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  July 30, 2010
Good, Better and Best...

 
This weekend is being spent with my girlfriend Susan and our three teenage children. 
 
We’re on a road-trip up to Northern California to visit several college campuses.  The five of us are planning to visit eleven universities over the course of our four days, including five campuses of the University of California (UC) and 4 campuses of the California State University (CSU) and two private universities. 
 
Now one might think that this is fairly good representation of the colleges in California, however I recently discovered that there are in actuality, 391 accredited colleges and university in California alone and over 4,200 such places of study in the U.S.
 
Tens of thousands of dollars will be spent over a four-year span sending our children to a selected college knowing only a very small percentage of the total alternatives.  Why do we opt to make important choices after only examining a very few options?
 
A few days ago I was having lunch with our company’s accountant exploring this very idea.  I had approached him with a problem and several plausible solutions.  He asked me some very intelligent questions about my objectives and risk tolerance and then proposed an entire list of options that I hadn’t even thought about.  We then took some time to assess the merits of the alternatives and then chose a course of action.
 
When I returned back to the office, I had some further discussions with some of our team members and discovered even more possible solutions to the problem at hand.  After calling back my accountant, we determined that one of the later options was in fact the best solution and decided to change course to the new alternative.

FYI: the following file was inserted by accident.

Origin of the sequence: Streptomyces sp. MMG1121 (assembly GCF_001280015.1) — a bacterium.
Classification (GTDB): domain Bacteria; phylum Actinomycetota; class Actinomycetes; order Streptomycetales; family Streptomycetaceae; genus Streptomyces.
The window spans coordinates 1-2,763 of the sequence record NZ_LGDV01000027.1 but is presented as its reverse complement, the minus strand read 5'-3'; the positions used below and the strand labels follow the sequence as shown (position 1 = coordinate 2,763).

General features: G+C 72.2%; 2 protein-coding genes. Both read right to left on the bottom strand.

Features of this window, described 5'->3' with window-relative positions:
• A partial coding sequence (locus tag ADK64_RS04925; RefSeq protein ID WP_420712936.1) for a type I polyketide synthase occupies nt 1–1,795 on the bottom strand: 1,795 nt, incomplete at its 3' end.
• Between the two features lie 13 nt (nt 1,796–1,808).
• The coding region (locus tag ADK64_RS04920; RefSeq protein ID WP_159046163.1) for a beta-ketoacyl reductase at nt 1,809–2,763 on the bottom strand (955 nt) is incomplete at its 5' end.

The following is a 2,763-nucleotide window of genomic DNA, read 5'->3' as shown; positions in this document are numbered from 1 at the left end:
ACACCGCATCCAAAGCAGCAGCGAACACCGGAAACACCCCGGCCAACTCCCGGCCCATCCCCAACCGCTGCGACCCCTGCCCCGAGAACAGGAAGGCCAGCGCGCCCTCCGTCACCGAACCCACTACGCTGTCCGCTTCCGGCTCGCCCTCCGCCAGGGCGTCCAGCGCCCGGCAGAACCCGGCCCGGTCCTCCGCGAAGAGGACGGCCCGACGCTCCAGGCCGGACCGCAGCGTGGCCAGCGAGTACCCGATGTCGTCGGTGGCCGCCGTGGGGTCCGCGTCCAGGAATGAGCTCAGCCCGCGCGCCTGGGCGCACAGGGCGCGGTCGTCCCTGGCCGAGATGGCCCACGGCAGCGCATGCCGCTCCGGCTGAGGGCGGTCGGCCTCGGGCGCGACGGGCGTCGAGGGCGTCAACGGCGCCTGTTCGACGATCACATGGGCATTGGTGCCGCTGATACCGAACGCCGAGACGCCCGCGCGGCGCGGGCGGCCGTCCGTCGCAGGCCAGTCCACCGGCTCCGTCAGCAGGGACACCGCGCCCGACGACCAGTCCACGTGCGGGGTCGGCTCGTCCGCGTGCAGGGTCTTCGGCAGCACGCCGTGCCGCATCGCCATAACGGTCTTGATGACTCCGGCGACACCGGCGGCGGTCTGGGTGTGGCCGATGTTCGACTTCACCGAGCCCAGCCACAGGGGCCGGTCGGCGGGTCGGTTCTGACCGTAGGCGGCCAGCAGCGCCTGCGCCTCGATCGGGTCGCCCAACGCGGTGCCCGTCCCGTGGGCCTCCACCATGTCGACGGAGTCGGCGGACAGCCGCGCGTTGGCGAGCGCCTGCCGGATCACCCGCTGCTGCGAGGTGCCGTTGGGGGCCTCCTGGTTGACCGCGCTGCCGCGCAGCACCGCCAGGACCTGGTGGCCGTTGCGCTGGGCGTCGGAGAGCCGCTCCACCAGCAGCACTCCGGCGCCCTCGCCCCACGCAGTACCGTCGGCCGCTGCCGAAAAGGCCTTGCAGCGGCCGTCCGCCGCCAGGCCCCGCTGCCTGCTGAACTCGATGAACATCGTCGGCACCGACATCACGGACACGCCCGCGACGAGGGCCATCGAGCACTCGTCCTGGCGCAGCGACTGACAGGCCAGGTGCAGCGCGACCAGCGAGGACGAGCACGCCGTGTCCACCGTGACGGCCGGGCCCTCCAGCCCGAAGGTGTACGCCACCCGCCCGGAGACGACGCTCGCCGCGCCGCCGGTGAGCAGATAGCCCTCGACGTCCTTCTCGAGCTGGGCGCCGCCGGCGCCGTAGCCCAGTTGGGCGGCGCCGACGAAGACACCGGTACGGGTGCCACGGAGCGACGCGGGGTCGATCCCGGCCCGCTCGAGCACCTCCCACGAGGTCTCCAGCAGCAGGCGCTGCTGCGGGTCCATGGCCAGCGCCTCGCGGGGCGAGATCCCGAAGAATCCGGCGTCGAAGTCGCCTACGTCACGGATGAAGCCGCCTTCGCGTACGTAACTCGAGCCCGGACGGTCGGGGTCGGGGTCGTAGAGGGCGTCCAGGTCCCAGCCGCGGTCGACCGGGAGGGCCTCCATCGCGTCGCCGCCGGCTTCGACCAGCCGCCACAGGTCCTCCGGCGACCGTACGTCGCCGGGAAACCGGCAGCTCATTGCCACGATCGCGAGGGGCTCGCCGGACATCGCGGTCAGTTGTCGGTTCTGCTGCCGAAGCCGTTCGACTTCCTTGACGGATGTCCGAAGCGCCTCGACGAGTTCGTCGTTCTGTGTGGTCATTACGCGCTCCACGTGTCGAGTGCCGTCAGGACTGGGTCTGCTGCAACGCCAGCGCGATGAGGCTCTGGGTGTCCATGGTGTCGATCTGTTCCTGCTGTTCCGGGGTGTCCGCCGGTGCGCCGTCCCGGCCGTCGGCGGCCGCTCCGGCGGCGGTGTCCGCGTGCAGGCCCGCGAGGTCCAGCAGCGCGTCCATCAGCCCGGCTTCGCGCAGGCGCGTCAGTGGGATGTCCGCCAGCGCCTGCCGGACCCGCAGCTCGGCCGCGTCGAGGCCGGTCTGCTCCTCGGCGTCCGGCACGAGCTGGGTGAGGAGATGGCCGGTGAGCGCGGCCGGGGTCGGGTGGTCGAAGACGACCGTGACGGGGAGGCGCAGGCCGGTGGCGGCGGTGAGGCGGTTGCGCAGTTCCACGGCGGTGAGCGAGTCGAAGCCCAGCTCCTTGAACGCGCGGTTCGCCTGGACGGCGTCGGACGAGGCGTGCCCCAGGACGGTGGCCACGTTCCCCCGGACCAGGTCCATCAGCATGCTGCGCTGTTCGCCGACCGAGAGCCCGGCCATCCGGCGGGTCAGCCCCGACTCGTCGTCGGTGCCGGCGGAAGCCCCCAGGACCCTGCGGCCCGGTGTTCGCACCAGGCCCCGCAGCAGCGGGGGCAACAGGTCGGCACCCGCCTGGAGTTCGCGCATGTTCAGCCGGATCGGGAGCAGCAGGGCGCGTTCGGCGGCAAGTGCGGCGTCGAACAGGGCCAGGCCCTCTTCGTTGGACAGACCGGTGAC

Now I’m sure that additional options may have presented themselves later on but sometimes a company needs to make a decision rather than fall into the "paralysis by analysis" syndrome where no decisions are made because there may be better solutions somewhere out there.
 
Most every day mundane decisions are made haphazardly without much thought.  However some decisions require a good deal of thought and analysis to determine the best possible solution.  The limiting factor for most of our decision making comes from the lack of viable alternatives (not that the alternatives are lacking...but rather our lack of determining what our alternatives really are).
 
As an example of this, imagine that I drew several squares and asked you to divide the squares into four equal parts.  I suspect that you will quickly come up with the four solutions below (or slight variations thereof) and then be stumped to recognize any additional solutions. 

Standard Boxes

What would you say to me if I told you that there were in fact an infinite amount of possible solutions to this problem? 
 
By drawing two straight perpendicular lines and rotating them around a center point (point "A" in the illustration), one can create an infinite amount of solutions to the problem by rotating the lines in smaller and smaller increments.
 

Alternative Boxes

In addition there are even more infinite solutions, one can also first divide the box into two equal parts and draw a straight line from point "B" to point "C".  By moving point "B" down while moving point "C" up in equal amounts (on both sides), one can create even more solutions to the problem.

Now it is quite possible that one of the first four solutions is actually the best solutions to the problem but isn’t nice to know that the possibilities are actually limitless before you make your final choice?  

I don’t think a day goes by where a new customer doesn’t say to me, "gee...I didn’t know that OptiFuse even existed as an alternative to "_____________" (fill in the blank with Cooper Bussmann, LittelFuse, Raychem, etc.)...I’m glad I found you".
 
Even old customers are constantly telling me that they had no idea that we carried a certain type of fuse, circuit breaker, accessory item or other part.
 
I suppose that I shoulder most of the blame for this.  It’s my job to introduce OptiFuse or show customers possible alternatives so they can select the best solution for their particular problem.
 
Part of the fun and adventure in life is considering the all of the alternative unlimited choices that we all have before us. 
 
Perhaps that’s why Baskin-Robbins makes 31 flavors of ice cream...
 
...and why California has 391 universities.   
 
Thank you so much for supporting OptiFuse where we try to give you choices so you can make a good, better or best choice for your needs.



Jim Kalb
President
OptiFuse
jimk@optifuse.com

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